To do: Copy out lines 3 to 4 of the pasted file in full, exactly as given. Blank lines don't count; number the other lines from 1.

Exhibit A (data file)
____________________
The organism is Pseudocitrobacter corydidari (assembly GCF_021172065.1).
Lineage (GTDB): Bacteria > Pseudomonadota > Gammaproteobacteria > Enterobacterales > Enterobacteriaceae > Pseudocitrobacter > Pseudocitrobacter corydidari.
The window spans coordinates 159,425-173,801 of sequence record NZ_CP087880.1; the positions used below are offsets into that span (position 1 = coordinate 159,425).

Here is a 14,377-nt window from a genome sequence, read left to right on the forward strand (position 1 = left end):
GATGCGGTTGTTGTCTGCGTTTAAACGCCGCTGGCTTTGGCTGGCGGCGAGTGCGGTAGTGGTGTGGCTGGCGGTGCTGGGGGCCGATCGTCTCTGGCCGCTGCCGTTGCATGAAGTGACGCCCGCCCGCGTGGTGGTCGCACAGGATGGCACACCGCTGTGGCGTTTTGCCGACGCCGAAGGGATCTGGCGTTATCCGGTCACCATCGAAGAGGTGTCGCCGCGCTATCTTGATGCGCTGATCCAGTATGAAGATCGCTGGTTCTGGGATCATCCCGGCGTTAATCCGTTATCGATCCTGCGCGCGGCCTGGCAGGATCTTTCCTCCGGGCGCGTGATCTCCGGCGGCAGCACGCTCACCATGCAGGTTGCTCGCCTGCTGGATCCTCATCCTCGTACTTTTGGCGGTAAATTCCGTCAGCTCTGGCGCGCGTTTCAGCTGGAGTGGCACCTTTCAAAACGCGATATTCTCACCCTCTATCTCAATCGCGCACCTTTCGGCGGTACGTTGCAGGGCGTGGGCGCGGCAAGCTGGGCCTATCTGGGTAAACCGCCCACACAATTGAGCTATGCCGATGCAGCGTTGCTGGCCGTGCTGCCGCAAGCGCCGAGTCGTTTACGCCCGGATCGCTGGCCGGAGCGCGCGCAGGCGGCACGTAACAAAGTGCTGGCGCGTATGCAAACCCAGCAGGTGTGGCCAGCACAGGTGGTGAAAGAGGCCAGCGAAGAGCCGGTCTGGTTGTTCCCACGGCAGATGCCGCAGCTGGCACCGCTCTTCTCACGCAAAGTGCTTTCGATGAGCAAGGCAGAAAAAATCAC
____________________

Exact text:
The window spans coordinates 159,425-173,801 of sequence record NZ_CP087880.1; the positions used below are offsets into that span (position 1 = coordinate 159,425).

Here is a 14,377-nt window from a genome sequence, read left to right on the forward strand (position 1 = left end):